The Kiss of the Vampire also known as Kiss of the Vampire and Kiss of Evil, is a 1962 (released 1963) British vampire film made by Hammer Film Productions. The film was directed by Don Sharp and was written by producer Anthony Hinds using his writing pseudonym John Elder.
Originally intended to be the third movie in Hammer’s Dracula series (which began with Dracula and was followed by The Brides of Dracula); it was another attempt by Hammer to make a Dracula sequel without Christopher Lee. The final script, by Anthony Hinds makes no reference to Dracula, and expands further on the directions taken in Brides by portraying vampirism as a social disease afflicting those who choose a decadent lifestyle. The film went into production on 7 September 1962 at Bray Studios.
Gerald (Edward de Souza) and Marianne Harcourt (Jennifer Daniel), are a honeymooning couple in early 20th-century Bavaria who become caught up in a vampire cult led by Dr. Ravna (Noel Willman) and his two children Carl (Barry Warren) and Sabena (Jacquie Wallis). The cult abducts Marianne, and contrive to make it appear that Harcourt was traveling alone and that his wife never existed. Harcourt gets help from hard-drinking savant Professor Zimmer (Clifford Evans), who lost his daughter to the cult and who finally destroys the vampires through an arcane ritual that releases a swarm of bats from Hell…
“Sharp’s ability to use his settings, including a beautifully photographed Bavarian wood, the sinister castle and a deserted inn, demonstrates his talent for mise-en-scène, the hallmark of his subsequent films, including Rasputin – The Mad Monk and The Face of Fu Manchu (both 1965).” The Aurum Film Encyclopedia: Horror
“Kiss of the Vampire ends in the most lackluster way possible, a low for the studio. Our gruff vampire hunter conjures up a pack of bats to come flying to the rescue and it looks as cheap as special effects come. They bob through shattering stained glass windows and swoop down to feast on the flesh of the undead cult members, their white robes turning red with each new bite. The deaths are over dramatic and poorly timed as they shriek out through the rubber bats glued to their faces.” Anti-Film School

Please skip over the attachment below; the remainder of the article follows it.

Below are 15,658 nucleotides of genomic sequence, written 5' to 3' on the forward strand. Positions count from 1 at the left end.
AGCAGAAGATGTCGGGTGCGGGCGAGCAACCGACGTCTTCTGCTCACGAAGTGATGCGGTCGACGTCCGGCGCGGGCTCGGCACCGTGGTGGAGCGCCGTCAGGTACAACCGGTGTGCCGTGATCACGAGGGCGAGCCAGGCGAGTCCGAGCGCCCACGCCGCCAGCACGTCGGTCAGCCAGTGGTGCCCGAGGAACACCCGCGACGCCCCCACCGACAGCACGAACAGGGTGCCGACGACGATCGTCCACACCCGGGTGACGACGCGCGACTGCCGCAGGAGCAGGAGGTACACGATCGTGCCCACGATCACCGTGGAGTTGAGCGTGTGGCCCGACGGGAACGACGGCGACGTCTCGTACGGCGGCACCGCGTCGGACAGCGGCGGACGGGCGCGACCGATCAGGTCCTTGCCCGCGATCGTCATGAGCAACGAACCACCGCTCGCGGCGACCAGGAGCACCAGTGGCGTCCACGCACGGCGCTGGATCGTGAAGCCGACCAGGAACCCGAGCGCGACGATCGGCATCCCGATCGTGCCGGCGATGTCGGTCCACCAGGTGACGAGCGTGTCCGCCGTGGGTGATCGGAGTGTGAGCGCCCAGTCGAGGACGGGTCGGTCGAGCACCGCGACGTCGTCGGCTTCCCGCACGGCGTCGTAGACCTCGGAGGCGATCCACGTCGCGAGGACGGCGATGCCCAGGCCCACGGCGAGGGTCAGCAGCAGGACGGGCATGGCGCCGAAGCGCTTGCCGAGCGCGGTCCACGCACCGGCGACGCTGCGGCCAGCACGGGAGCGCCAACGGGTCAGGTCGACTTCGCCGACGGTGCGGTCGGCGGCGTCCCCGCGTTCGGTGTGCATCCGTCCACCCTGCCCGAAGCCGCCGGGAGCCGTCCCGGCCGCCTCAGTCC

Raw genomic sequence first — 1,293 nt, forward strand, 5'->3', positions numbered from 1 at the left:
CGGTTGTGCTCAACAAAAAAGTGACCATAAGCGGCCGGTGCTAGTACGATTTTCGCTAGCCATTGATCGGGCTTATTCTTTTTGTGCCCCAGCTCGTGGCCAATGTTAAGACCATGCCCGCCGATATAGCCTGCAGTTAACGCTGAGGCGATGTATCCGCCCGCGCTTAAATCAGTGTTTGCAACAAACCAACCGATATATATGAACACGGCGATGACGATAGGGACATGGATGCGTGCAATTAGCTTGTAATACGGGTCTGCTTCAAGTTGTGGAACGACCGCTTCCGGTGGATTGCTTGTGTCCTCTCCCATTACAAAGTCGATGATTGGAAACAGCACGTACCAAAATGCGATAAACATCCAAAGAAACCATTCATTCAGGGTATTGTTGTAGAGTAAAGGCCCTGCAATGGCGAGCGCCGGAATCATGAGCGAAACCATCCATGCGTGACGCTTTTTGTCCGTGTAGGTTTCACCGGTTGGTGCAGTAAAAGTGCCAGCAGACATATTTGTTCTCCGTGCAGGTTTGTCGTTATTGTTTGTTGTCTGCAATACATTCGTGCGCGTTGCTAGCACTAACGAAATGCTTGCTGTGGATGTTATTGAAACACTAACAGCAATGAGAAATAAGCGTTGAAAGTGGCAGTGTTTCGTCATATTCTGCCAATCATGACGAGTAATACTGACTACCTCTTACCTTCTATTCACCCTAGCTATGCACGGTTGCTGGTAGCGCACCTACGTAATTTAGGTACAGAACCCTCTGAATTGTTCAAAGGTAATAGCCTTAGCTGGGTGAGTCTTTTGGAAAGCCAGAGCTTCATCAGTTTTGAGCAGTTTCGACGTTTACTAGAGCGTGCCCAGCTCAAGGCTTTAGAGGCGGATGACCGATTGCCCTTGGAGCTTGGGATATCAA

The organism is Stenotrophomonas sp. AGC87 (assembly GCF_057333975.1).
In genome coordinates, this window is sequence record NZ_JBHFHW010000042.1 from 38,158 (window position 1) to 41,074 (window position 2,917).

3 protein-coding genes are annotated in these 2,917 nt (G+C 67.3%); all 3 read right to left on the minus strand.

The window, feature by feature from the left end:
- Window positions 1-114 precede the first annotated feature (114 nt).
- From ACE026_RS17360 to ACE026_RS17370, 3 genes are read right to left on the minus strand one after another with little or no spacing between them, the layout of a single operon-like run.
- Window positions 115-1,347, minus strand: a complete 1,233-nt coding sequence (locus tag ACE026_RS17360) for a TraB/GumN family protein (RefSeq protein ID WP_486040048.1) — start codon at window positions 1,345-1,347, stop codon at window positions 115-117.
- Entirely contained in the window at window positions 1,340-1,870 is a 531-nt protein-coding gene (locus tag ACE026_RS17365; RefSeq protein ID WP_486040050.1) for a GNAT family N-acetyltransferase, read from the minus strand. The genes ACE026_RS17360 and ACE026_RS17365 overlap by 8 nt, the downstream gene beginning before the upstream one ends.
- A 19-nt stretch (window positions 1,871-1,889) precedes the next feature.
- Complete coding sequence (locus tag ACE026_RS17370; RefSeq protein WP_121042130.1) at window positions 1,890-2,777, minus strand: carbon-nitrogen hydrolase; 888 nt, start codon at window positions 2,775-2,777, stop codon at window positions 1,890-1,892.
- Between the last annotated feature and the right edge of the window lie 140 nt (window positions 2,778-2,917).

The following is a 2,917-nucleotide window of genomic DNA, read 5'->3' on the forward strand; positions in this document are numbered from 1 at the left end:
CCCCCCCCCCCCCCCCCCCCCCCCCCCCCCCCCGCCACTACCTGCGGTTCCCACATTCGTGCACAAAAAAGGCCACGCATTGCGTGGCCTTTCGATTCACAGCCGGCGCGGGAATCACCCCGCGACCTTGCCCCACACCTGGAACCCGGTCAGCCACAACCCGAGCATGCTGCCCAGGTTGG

“My favorite aspect of the film, though, is how concisely it encapsulates the contradiction between Hammer’s status as the foremost envelope-pushers in the British movie industry and the intense social conservatism that shines through practically all of their output in the horror genre. Just watch the scene that plays out between Ravna and Gerald when the latter comes to spring Marianne from the vampires’ clutches. In no other movie that I can think of from this era is it so glaringly obvious that the real threat posed by the vampires lies in their capacity as sexual emancipators of women, and it’s hard to think of anything more obnoxiously retrograde than horror at the prospect of women having a say in the expression of their own sexual identities.” 1000 Misspent Hours and Counting
“Kiss of the Vampire has a relatively tight script, one of the many penned by son-of-Hammer honcho Anthony Hinds, a typically effective score by James Bernard, quality performances, and both bathes in tradition and extends it. Those are all good reasons to seek this film out, but the best is that restrained but prolonged tension and ghostly ambience that Hammer did so well. While there are films that achieve it as well as Kiss of the Vampire, few achieve it better.” Brandt Sponseller, Classic Horror
Rigby, Jonathan (July 2000). English Gothic : A Century of Horror Cinema (in English). Reynolds & Hearn.